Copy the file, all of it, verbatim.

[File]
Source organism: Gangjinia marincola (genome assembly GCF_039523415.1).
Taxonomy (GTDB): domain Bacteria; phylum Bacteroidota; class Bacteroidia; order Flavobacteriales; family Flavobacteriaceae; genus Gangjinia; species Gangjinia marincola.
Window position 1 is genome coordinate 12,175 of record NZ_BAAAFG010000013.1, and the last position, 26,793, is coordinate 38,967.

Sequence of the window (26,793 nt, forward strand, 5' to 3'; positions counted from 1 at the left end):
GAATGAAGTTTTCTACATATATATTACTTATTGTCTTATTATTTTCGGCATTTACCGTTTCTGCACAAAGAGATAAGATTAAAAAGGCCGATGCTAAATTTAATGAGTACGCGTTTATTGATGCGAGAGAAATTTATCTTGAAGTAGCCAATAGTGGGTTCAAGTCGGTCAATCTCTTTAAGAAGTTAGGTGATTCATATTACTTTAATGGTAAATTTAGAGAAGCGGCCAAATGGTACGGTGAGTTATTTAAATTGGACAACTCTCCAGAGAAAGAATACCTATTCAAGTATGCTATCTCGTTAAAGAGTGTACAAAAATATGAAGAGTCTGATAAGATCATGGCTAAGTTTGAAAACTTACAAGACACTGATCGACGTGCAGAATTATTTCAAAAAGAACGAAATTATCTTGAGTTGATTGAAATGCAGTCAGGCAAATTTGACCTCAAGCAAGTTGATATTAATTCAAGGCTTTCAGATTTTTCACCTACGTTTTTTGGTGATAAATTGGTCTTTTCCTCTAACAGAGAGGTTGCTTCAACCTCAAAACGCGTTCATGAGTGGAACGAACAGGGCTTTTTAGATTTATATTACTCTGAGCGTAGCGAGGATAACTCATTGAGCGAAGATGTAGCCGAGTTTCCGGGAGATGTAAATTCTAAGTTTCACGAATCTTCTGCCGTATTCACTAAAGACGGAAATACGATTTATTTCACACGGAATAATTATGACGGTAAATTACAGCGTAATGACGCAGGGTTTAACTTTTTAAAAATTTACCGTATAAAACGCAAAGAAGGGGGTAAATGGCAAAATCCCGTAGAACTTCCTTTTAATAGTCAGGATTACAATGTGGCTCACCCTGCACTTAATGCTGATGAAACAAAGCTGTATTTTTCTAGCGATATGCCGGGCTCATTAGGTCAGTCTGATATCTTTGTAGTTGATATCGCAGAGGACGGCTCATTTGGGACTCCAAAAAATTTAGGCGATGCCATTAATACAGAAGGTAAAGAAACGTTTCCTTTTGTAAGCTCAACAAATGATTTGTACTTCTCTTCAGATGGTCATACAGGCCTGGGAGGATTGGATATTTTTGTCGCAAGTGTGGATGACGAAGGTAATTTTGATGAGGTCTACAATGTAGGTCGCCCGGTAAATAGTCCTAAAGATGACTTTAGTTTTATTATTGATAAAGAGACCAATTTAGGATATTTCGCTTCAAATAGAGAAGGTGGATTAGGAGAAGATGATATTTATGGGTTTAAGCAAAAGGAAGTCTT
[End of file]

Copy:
Source organism: Gangjinia marincola (genome assembly GCF_039523415.1).
Taxonomy (GTDB): domain Bacteria; phylum Bacteroidota; class Bacteroidia; order Flavobacteriales; family Flavobacteriaceae; genus Gangjinia; species Gangjinia marincola.
Window position 1 is genome coordinate 12,175 of record NZ_BAAAFG010000013.1, and the last position, 26,793, is coordinate 38,967.

Sequence of the window (26,793 nt, forward strand, 5' to 3'; positions counted from 1 at the left end):
GAATGAAGTTTTCTACATATATATTACTTATTGTCTTATTATTTTCGGCATTTACCGTTTCTGCACAAAGAGATAAGATTAAAAAGGCCGATGCTAAATTTAATGAGTACGCGTTTATTGATGCGAGAGAAATTTATCTTGAAGTAGCCAATAGTGGGTTCAAGTCGGTCAATCTCTTTAAGAAGTTAGGTGATTCATATTACTTTAATGGTAAATTTAGAGAAGCGGCCAAATGGTACGGTGAGTTATTTAAATTGGACAACTCTCCAGAGAAAGAATACCTATTCAAGTATGCTATCTCGTTAAAGAGTGTACAAAAATATGAAGAGTCTGATAAGATCATGGCTAAGTTTGAAAACTTACAAGACACTGATCGACGTGCAGAATTATTTCAAAAAGAACGAAATTATCTTGAGTTGATTGAAATGCAGTCAGGCAAATTTGACCTCAAGCAAGTTGATATTAATTCAAGGCTTTCAGATTTTTCACCTACGTTTTTTGGTGATAAATTGGTCTTTTCCTCTAACAGAGAGGTTGCTTCAACCTCAAAACGCGTTCATGAGTGGAACGAACAGGGCTTTTTAGATTTATATTACTCTGAGCGTAGCGAGGATAACTCATTGAGCGAAGATGTAGCCGAGTTTCCGGGAGATGTAAATTCTAAGTTTCACGAATCTTCTGCCGTATTCACTAAAGACGGAAATACGATTTATTTCACACGGAATAATTATGACGGTAAATTACAGCGTAATGACGCAGGGTTTAACTTTTTAAAAATTTACCGTATAAAACGCAAAGAAGGGGGTAAATGGCAAAATCCCGTAGAACTTCCTTTTAATAGTCAGGATTACAATGTGGCTCACCCTGCACTTAATGCTGATGAAACAAAGCTGTATTTTTCTAGCGATATGCCGGGCTCATTAGGTCAGTCTGATATCTTTGTAGTTGATATCGCAGAGGACGGCTCATTTGGGACTCCAAAAAATTTAGGCGATGCCATTAATACAGAAGGTAAAGAAACGTTTCCTTTTGTAAGCTCAACAAATGATTTGTACTTCTCTTCAGATGGTCATACAGGCCTGGGAGGATTGGATATTTTTGTCGCAAGTGTGGATGACGAAGGTAATTTTGATGAGGTCTACAATGTAGGTCGCCCGGTAAATAGTCCTAAAGATGACTTTAGTTTTATTATTGATAAAGAGACCAATTTAGGATATTTCGCTTCAAATAGAGAAGGTGGATTAGGAGAAGATGATATTTATGGGTTTAAGCAAAAGGAAGTCTT